Oh, good, it’s nearly Halloween. Time for our annual collective conniption fit over the continuing dominance of “sexy _____” costumes donned by young women, and increasingly by young girls. It’s a time when even people who don’t identify as feminists for the other eleven months of the year can shake their heads at how skimpy Halloween costumes have become, how every costume marketed to girls and women is sexualized, often to a point beyond parody. If you made a word cloud for every month of a given year, the words “whores” and “slutty” would be much larger in October than in any other month of the year, and that is saying something.
So let me get in early this year and say that if you’re planning to lament the sexualization of Halloween costumes by calling them “slutty” or, as thesetwo women recently put it, “whorified,” don’t. Stop it. You’re not helping.
I want to be clear: for women and girls, Halloween has become sexualized to a point that would be laughable if it weren’t so worrying (Sexy Scrabble Board? Yep, that costume exists to be bought. It’s a minidress with a Scrabble board screen-printed on it). The fact that girls and women dress up, en masse, in skimpy costumes, while boys and men rarely do the same, suggests that there is a good deal of sexism afoot in how we now do Halloween. As in many cases, when it comes to “sexy” Halloween costumes, it’s hard to tell where social pressure and marketing stop and agency and personal decision-making start; it is foolish and insulting to imagine that girls and women are easily duped into the costumes they wear, just as it is simplistic and unfair to blame a large cultural problem solely on individual girls and women. And there are some excellent, laudable efforts to push back against the sexualization of girls, and to present an alternative view of girlhood, like SPARK, which objects to the use of “girls’ and women’s bodies as a marketing tool and a ratings grabber” (get ready for the usual October onslaught of cable news segments that titillate while pretending to inform, using the question, “have Halloween costumes gone too far?” as an excuse to use their seemingly endless B-roll of scantily-clad women).
But bemoaning the fact that Halloween is an excuse for women and girls to dress up “like whores” lays bare the ugly reality about so many well-intentioned people who take up this cause.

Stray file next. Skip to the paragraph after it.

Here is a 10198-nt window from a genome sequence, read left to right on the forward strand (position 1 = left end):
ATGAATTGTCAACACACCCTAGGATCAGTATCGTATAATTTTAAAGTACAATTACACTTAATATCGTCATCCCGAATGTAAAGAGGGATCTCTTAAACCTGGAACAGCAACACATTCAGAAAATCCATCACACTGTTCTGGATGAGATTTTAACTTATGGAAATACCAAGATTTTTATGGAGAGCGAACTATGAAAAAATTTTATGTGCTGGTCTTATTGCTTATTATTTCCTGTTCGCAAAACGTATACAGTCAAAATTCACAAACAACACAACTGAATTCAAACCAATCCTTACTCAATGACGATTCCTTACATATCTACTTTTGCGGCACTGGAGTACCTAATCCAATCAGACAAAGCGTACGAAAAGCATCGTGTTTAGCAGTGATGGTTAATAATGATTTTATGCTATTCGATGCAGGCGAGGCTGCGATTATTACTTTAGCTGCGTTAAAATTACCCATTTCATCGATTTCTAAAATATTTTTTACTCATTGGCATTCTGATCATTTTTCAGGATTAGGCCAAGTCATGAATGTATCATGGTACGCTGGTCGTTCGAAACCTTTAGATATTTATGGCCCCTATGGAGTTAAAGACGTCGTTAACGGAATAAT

Sometimes the arguments against “sexy” costumes are blatantly regressive and puritanical: women and girls are precious flowers who ought to be protected from the roaming eyes and hands of men and boys who just can’t stop themselves from groping and raping. But even when well-intentioned people couch their arguments about sexualization in concern for girls and women, in claims about gender equality, there are some girls and women they straight up hate: “whores,” more respectfully known as sex workers. For these people, these noble defenders of trick-or-treating girls and women, the act of “dressing up like a whore” is an act of degradation. It’s so sexist, they cry, that in our culture, our good innocent (and, it’s implied, white, and middle- or upper middle- class) young ladies feel pressured to dress up as filthy prostitutes! The hypocrisy, the shortsightedness, the ability to preach gender equality while blithely casting around gendered, marginalizing slurs, is breathtaking. Sex workers already face enough stigma, enough legal discrimination, enough sexual violence that goes uninvestigated or unprosecuted because everyone knows you can’t rape a whore. So stop it. You’re not helping.
Much has been said in the last few years about the word “slut,” about its power and the potential for its reclamation. I won’t open that can of worms here. But I will say that to lament the sexualization of young girls while using the word “slut” is to completely miss the point. We ought to be concerned about a culture that tells girls and women that being sexy is their most important task, that it will determine their value on this earth, that they should be working on sexy every hour of the day, every day of the year, even on the days when they have the chance to dress up and disguise themselves. We ought to worry about a culture in which a girl or woman’s value hinges on whether or not she is sexy enough, because to reduce a person’s value to their sexual appeal or their sexual practice is dehumanizing. And yet, that is exactly what the word “slut” does. Except instead of assigning us value for being sexy enough, it strips us of value for being “too sexy.” It’s the other shitty side of the same shitty coin. Stop it. You’re not helping.
You cannot claim to be in favour of gender equality while using words and reinforcing ideas that themselves harm women and girls. Well, you can — and sadly, you won’t be alone — but you won’t be helping. You’ll only being making things worse.
From Thought Catalog, by Chloe Angyal